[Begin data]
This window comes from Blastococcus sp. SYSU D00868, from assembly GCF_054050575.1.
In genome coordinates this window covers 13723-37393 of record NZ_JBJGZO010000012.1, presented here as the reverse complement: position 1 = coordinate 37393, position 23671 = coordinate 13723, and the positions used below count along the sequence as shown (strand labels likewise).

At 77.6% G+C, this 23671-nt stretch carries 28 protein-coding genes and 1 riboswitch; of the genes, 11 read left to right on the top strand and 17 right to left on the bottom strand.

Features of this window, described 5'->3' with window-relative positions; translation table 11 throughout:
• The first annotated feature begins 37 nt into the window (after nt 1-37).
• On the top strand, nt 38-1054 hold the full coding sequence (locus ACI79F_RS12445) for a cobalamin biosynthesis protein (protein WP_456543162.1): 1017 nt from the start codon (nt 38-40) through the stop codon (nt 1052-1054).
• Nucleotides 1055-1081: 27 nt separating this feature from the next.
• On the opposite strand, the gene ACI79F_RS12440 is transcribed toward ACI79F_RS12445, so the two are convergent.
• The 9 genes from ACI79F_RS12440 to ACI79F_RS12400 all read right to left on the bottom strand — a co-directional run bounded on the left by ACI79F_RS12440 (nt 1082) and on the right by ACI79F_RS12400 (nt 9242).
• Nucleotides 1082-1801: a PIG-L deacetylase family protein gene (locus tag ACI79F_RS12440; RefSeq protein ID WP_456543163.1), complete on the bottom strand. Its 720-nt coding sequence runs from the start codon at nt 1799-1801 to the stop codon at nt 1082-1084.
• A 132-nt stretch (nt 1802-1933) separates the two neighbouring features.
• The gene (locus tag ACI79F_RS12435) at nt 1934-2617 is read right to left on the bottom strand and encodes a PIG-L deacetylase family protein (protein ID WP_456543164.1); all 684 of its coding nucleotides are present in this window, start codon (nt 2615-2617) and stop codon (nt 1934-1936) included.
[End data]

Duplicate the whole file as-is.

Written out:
This window comes from Blastococcus sp. SYSU D00868, from assembly GCF_054050575.1.
In genome coordinates this window covers 13723-37393 of record NZ_JBJGZO010000012.1, presented here as the reverse complement: position 1 = coordinate 37393, position 23671 = coordinate 13723, and the positions used below count along the sequence as shown (strand labels likewise).

At 77.6% G+C, this 23671-nt stretch carries 28 protein-coding genes and 1 riboswitch; of the genes, 11 read left to right on the top strand and 17 right to left on the bottom strand.

Features of this window, described 5'->3' with window-relative positions; translation table 11 throughout:
• The first annotated feature begins 37 nt into the window (after nt 1-37).
• On the top strand, nt 38-1054 hold the full coding sequence (locus ACI79F_RS12445) for a cobalamin biosynthesis protein (protein WP_456543162.1): 1017 nt from the start codon (nt 38-40) through the stop codon (nt 1052-1054).
• Nucleotides 1055-1081: 27 nt separating this feature from the next.
• On the opposite strand, the gene ACI79F_RS12440 is transcribed toward ACI79F_RS12445, so the two are convergent.
• The 9 genes from ACI79F_RS12440 to ACI79F_RS12400 all read right to left on the bottom strand — a co-directional run bounded on the left by ACI79F_RS12440 (nt 1082) and on the right by ACI79F_RS12400 (nt 9242).
• Nucleotides 1082-1801: a PIG-L deacetylase family protein gene (locus tag ACI79F_RS12440; RefSeq protein ID WP_456543163.1), complete on the bottom strand. Its 720-nt coding sequence runs from the start codon at nt 1799-1801 to the stop codon at nt 1082-1084.
• A 132-nt stretch (nt 1802-1933) separates the two neighbouring features.
• The gene (locus tag ACI79F_RS12435) at nt 1934-2617 is read right to left on the bottom strand and encodes a PIG-L deacetylase family protein (protein ID WP_456543164.1); all 684 of its coding nucleotides are present in this window, start codon (nt 2615-2617) and stop codon (nt 1934-1936) included.